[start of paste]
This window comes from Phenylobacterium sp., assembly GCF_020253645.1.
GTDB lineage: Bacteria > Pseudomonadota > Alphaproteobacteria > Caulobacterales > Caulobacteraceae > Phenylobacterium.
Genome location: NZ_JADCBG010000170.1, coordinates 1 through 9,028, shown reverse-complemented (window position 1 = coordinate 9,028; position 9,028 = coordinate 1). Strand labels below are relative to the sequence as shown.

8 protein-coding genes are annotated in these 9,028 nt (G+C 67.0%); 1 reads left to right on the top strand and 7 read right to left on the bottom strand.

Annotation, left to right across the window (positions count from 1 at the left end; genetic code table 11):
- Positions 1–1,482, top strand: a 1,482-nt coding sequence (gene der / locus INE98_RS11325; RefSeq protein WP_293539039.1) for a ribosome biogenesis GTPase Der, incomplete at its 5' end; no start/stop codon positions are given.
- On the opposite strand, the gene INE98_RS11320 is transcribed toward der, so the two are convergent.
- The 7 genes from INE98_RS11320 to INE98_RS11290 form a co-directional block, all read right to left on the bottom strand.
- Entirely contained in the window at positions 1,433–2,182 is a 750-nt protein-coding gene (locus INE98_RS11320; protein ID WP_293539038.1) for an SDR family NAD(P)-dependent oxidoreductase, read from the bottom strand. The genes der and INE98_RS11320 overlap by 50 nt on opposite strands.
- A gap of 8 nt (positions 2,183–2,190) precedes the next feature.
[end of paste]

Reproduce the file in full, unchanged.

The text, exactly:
This window comes from Phenylobacterium sp., assembly GCF_020253645.1.
GTDB lineage: Bacteria > Pseudomonadota > Alphaproteobacteria > Caulobacterales > Caulobacteraceae > Phenylobacterium.
Genome location: NZ_JADCBG010000170.1, coordinates 1 through 9,028, shown reverse-complemented (window position 1 = coordinate 9,028; position 9,028 = coordinate 1). Strand labels below are relative to the sequence as shown.

8 protein-coding genes are annotated in these 9,028 nt (G+C 67.0%); 1 reads left to right on the top strand and 7 read right to left on the bottom strand.

Annotation, left to right across the window (positions count from 1 at the left end; genetic code table 11):
- Positions 1–1,482, top strand: a 1,482-nt coding sequence (gene der / locus INE98_RS11325; RefSeq protein WP_293539039.1) for a ribosome biogenesis GTPase Der, incomplete at its 5' end; no start/stop codon positions are given.
- On the opposite strand, the gene INE98_RS11320 is transcribed toward der, so the two are convergent.
- The 7 genes from INE98_RS11320 to INE98_RS11290 form a co-directional block, all read right to left on the bottom strand.
- Entirely contained in the window at positions 1,433–2,182 is a 750-nt protein-coding gene (locus INE98_RS11320; protein ID WP_293539038.1) for an SDR family NAD(P)-dependent oxidoreductase, read from the bottom strand. The genes der and INE98_RS11320 overlap by 50 nt on opposite strands.
- A gap of 8 nt (positions 2,183–2,190) precedes the next feature.